Typhoon Rai, locally named Odette, hit the Philippines on 16 December 2021, ravaging islands and coastal communities in the east and flooding towns and cities across the country. Philippine Red Cross emergency teams mobilized immediately to provide vital humanitarian assistance, reporting widespread devastation to homes and livelihoods. Through this Emergency Appeal, the IFRC supports the Philippine Red Cross to deliver longer-term recovery efforts for an estimated 400,000 people.

The IFRC’s Shelter Cluster coordination team, consisting of a Cluster Coordinator and an Information Management Officer, provided in-country support in response to Typhoon Rai/Odette to more than 20 partners, with coordination structures being set up at the sub-national level. The Department of Human Settlement and Urban Development were co-leading the Shelter Cluster. 510’s Heleen Elenbaas was deployed on the 28th of December 2021 as the Shelter Cluster IM coordinator until the 12th of March 2022. Here she ensured that relevant, timely, and accurate information products, processes, systems, and tools are used to allow evidence-based coordination:

  • Coordinate with the cluster partners
  • Compile and analyze this data to avoid gaps and duplications
  • Prepare information products
  • Coordinate with OCHA and other clusters to allow for inter-cluster data analysis

Organization overview
To ensure emergency responses are coordinated efficiently the UN Cluster System was developed. The 11 clusters cover the different affairs which has a standard lead agency. In case of Shelter (natural disaster) this is the IFRC.

UNOCHA Cluster System

For this operation, a partner map was developed in order to have a clear overview that shows which organization is present for every area of the affected region. This is important because this makes it easy for every organization to know who does what and where.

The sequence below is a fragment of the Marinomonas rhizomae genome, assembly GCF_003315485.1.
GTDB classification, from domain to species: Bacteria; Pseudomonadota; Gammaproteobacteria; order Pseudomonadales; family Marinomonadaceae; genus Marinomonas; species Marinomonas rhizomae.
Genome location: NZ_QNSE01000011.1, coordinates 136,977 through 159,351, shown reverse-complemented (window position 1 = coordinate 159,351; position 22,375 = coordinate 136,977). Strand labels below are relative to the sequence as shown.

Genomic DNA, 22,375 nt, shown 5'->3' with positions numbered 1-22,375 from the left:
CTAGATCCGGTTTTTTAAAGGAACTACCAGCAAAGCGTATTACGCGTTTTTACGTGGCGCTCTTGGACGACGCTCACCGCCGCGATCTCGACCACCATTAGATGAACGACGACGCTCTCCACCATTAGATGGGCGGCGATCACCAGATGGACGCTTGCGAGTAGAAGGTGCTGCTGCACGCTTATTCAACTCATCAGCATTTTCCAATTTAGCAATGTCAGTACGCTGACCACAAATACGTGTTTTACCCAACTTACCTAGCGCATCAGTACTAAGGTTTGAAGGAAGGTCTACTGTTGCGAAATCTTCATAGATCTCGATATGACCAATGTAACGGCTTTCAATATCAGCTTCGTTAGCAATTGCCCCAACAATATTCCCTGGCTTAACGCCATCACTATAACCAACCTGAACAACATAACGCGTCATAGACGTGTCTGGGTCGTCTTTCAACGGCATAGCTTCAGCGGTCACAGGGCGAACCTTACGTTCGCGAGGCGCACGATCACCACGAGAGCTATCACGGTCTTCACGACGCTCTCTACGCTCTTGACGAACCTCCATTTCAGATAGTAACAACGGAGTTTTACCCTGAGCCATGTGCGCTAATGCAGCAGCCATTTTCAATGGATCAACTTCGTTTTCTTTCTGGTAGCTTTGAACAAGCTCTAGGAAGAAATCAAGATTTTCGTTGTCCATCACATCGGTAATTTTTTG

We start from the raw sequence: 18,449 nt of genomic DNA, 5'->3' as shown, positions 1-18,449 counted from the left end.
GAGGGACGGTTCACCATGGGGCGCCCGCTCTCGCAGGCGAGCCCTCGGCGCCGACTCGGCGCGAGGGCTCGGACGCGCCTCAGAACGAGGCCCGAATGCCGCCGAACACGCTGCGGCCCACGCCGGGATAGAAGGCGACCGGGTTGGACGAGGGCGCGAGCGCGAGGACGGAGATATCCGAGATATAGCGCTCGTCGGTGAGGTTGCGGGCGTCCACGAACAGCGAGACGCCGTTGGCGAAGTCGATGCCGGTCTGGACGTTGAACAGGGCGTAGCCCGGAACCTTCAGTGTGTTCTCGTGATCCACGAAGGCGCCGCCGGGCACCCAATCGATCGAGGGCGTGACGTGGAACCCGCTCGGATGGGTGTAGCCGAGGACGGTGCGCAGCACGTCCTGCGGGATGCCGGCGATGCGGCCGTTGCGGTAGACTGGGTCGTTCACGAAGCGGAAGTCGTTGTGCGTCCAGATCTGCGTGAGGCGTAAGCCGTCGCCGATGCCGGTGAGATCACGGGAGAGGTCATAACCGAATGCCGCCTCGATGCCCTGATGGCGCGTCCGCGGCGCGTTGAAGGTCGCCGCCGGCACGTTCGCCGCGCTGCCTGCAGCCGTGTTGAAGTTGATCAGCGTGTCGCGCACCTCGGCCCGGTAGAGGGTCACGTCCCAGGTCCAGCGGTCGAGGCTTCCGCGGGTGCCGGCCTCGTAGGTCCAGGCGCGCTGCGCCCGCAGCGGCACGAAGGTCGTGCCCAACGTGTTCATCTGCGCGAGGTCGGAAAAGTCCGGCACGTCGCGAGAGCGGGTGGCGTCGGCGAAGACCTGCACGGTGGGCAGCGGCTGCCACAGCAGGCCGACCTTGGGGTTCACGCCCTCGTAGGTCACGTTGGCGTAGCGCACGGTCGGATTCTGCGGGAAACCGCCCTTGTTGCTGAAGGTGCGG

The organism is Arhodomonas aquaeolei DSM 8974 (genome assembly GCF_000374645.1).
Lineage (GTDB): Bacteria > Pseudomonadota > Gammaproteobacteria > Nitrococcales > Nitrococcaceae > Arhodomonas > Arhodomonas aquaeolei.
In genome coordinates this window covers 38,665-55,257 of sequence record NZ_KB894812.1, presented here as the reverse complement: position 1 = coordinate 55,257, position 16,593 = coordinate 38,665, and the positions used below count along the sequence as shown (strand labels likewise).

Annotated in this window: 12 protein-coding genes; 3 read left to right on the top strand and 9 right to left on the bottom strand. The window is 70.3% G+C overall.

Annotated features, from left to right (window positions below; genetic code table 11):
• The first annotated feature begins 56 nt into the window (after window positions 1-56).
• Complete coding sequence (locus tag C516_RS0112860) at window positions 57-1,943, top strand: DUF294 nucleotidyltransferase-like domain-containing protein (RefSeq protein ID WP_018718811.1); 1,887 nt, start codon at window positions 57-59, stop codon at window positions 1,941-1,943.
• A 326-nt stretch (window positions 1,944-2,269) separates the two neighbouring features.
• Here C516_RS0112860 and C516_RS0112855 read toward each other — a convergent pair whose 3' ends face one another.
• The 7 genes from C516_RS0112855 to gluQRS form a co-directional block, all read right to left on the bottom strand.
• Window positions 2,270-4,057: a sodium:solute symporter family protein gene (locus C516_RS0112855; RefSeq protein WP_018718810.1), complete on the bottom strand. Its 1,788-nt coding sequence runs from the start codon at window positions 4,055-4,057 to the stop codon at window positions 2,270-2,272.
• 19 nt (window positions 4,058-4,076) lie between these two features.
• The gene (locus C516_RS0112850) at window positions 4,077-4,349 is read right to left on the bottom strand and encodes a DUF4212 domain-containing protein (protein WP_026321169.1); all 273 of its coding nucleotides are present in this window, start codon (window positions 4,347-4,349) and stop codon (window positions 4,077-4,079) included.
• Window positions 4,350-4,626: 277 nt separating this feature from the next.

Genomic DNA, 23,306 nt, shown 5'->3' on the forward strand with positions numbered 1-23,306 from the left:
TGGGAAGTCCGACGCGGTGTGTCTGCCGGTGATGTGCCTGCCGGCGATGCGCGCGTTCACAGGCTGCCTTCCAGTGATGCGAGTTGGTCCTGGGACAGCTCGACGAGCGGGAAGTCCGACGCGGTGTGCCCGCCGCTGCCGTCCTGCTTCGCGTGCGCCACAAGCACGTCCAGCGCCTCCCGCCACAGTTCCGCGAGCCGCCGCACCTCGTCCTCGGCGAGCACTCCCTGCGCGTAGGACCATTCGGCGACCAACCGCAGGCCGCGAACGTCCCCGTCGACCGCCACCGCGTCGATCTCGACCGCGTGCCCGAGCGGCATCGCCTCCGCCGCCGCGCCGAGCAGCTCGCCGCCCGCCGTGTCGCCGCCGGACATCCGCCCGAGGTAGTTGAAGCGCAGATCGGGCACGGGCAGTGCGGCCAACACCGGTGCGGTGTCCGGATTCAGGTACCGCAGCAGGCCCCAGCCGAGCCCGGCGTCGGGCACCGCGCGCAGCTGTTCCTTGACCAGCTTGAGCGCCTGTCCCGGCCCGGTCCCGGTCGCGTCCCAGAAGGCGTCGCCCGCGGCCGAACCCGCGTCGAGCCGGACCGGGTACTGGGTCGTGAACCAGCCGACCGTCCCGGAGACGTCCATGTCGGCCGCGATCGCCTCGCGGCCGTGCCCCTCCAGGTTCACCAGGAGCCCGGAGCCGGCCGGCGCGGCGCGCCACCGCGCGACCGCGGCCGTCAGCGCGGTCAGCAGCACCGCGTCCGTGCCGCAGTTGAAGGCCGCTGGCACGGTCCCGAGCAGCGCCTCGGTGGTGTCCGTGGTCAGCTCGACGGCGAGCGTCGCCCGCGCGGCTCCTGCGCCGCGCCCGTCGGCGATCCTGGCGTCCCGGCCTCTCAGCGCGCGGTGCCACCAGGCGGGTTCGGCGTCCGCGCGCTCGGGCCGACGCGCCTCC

Partner map of one of the affected region

Priority identification
In order to identify priority areas, 2 maps were developed. This was done by building a Pre-crisis shelter vulnerability index (see below left). Indicators such as poverty, building typology, distance to the typhoon track, and urbanity (if municipalities were urban or rural) were combined to indicate the shelter vulnerability (1 being low vulnerability and 5 being high vulnerability).
A damage severity index (see below right) was also created which is based on the number of damaged buildings compared to the total number of buildings. In this map complete destruction of a building results in a higher score than partially damaged buildings. (1 being low damage severity and 5 being high damage severity). Results of the analyses were triangulated by a Key Informant Assessment. Key informants were key persons of the municipal governments, disaster risk reduction management offices, or local NGOs. With this practical data from the field until that point mostly theoretical analysis could be validated.

Pre-crisis shelter vulnerability map                            A damage severity map

The Priority and gap analysis was developed together with the Global Shelter Cluster.

Typhoon Trigger Model
The German Red Cross and the Philippines Red Cross (PRC) engaged the Netherlands Red Cross/510 to lead the development of the so-called Typhoon Trigger Model, which is the mechanism to pre-assess the danger level of an incoming typhoon. Its outcomes determine whether or not an EAP will be activated. When the trigger threshold reaches 72 hours prior to landfall, the concerned PRC branches are informed of the Early Action Protocol (EAP) activation and requested to start preparation and implementation of the pre-identified early/anticipatory actions. The data used for the priority index is the same as that in the machine learning model. Typhoon Rai (Odette) was predicted only 36 hours before, because of the rapid intensification of the typhoon, which is not enough time to execute Early Actions. That’s why in this instance the EAP was not activated.

Work in the field
Elenbaas traveled to 4 provinces (Southern Leyte, Bohol, Cebu and Negros Oriental ). The coastal areas were affected the most due to the storm surge that was a result of the typhoon. ‘Even concrete buildings close to the coast were badly damaged.’ Says Elenbaas. ‘And in some areas you couldn’t even see that there had ever been buildings in the first place’. In certain areas there often was no internet access (or no electricity because of the storm) and Information Management, therefore, had to be done offline. Work in the field is important because it validates data and it allows to identify what the needs are of local municipalities.

From right to left: Southern Leyte, Bohol, Cebu and Negros Oriental

Affected area in the (Ubay, Northern Bohol)


Image source: IFRC